Wednesday, February 11, 2009

Rising Dollar Helps Students Abroad

The economy may be in the tank, and colleges and universities may have bigger challenges in convincing students to go international.

But there is good news: Those students who are going abroad are finding that the dollar's rising value against foreign currencies is making their travel less expensive.

The British pound, whose value was over $1.87 last August, is now worth $1.44. The euro is at $1.29, down from nearly $1.47 last August. The currencies of many popular destinations for U.S. students — the Mexican peso, the Australian dollar and the Chinese yuan — also are down against the dollar in recent months, sometimes substantially so.

Translation: It's cheaper than it's been in a long time for to eat, live and learn in cities around the world. As the world economy remains in the doldrums, so the thinking goes, stable currencies such as the dollar will remain good values on the world market.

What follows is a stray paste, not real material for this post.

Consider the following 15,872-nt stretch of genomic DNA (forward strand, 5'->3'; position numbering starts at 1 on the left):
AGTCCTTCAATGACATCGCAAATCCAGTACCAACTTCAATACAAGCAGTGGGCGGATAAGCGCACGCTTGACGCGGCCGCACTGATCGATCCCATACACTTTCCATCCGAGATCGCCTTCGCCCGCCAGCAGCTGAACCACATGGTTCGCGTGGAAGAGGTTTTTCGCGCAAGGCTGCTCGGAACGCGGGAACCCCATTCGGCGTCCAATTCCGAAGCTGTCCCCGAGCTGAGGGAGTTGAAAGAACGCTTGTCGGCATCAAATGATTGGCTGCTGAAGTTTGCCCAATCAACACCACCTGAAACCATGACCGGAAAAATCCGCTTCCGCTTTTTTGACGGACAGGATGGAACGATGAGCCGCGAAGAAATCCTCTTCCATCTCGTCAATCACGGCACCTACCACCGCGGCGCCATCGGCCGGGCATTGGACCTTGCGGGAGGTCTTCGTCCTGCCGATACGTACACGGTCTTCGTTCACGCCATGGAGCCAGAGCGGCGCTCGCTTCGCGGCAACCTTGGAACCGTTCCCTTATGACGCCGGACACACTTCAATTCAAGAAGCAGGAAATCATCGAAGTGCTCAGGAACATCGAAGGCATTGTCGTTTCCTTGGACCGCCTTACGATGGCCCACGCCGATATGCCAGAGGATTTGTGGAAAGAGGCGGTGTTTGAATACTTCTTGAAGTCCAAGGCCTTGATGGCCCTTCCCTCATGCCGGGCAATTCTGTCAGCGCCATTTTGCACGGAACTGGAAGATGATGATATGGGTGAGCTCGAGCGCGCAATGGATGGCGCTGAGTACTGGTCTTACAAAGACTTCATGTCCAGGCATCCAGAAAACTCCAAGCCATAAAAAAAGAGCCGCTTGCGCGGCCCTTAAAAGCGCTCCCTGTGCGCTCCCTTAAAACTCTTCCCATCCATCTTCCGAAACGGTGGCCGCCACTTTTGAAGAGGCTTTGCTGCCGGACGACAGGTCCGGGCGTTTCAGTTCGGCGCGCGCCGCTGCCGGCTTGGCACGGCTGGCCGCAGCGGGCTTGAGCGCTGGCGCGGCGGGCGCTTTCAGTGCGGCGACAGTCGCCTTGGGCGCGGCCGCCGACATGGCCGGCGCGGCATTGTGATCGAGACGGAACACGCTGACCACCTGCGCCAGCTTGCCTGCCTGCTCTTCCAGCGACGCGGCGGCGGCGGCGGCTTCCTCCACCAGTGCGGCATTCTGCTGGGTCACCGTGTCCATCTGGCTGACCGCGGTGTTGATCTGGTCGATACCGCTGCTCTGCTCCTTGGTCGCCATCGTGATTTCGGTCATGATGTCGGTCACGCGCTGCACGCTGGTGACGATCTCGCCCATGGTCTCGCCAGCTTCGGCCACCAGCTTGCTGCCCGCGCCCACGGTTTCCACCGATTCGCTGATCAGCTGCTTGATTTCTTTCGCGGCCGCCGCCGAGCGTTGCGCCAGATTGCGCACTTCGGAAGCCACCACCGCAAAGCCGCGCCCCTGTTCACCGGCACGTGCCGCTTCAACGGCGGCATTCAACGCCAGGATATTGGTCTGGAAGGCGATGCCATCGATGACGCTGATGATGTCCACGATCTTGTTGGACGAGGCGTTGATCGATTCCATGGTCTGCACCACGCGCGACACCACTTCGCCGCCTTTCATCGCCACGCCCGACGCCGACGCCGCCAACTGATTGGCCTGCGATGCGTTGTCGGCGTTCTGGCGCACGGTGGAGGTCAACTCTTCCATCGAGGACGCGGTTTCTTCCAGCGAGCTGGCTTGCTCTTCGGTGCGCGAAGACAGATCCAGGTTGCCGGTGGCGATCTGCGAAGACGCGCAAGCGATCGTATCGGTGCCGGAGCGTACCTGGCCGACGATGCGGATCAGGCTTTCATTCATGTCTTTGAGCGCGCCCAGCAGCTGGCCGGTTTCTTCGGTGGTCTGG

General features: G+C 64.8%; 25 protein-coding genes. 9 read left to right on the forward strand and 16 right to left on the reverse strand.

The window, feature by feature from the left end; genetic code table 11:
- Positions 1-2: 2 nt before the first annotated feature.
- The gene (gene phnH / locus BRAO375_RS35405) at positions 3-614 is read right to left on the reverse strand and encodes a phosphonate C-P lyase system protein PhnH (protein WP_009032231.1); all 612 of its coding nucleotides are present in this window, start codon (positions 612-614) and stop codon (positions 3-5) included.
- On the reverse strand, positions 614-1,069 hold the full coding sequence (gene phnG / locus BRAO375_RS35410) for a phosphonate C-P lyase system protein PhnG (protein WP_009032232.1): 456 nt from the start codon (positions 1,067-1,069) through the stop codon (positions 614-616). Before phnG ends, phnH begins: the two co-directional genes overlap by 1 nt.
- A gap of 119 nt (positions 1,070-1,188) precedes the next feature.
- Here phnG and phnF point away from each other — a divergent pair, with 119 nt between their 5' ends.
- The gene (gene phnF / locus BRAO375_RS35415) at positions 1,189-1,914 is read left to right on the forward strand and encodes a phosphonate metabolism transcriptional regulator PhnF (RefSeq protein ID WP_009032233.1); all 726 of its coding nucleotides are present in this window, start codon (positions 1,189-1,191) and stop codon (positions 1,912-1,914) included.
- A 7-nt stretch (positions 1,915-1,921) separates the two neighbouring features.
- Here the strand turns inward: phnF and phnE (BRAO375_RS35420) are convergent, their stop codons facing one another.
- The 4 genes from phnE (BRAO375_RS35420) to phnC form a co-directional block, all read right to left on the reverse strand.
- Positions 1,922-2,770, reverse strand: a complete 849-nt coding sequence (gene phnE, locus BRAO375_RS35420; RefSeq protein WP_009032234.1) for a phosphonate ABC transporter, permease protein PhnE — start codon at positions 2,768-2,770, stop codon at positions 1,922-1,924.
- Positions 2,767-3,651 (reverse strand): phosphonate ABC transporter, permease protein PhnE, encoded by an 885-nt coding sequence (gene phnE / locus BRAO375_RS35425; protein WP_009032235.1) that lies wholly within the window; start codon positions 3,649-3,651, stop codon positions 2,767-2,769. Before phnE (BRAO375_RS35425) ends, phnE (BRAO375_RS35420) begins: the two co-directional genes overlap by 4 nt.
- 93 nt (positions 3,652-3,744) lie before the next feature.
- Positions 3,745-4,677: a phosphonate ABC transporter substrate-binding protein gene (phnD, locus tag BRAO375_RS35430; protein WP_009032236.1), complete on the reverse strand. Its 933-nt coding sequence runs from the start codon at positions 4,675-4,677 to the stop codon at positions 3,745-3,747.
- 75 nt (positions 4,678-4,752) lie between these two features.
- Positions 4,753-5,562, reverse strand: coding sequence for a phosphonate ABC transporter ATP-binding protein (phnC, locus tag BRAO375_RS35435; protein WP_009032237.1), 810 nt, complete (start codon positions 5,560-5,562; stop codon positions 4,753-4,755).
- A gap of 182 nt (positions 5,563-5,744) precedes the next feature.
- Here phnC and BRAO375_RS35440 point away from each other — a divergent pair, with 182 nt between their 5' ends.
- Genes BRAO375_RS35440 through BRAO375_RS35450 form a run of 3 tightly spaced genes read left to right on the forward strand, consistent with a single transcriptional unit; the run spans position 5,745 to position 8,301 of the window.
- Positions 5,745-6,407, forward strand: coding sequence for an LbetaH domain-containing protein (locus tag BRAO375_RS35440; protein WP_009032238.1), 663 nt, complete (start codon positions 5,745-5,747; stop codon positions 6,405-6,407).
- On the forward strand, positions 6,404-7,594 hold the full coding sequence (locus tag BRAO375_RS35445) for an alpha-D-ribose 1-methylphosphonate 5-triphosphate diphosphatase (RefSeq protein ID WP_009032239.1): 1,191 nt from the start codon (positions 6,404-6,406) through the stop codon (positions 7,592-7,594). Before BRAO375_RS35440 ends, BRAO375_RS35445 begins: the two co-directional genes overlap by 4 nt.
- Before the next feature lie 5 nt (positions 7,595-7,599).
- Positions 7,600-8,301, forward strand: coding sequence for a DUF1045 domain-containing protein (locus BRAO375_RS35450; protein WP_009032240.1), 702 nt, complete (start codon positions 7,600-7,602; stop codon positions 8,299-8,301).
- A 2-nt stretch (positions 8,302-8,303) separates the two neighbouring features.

University of Nevada-Reno student Jake Bells told the Sagebrush newspaper at his campus that he was pleasantly surprised to find that the most expensive part of his study-abroad experience in China was his plane ticket.

“I could have brought $100 and lived fine for almost two months,” he said. “Everything there was super cheap compared to here. You could get a full course meal there for like $5.”

European destinations will still cost students more than other locations around the world. To get the biggest bang for the buck, Dominique Nelson, a study abroad programming official at Nevada-Reno, says students should consider developing nations such as Costa Rica, India and Mexico.

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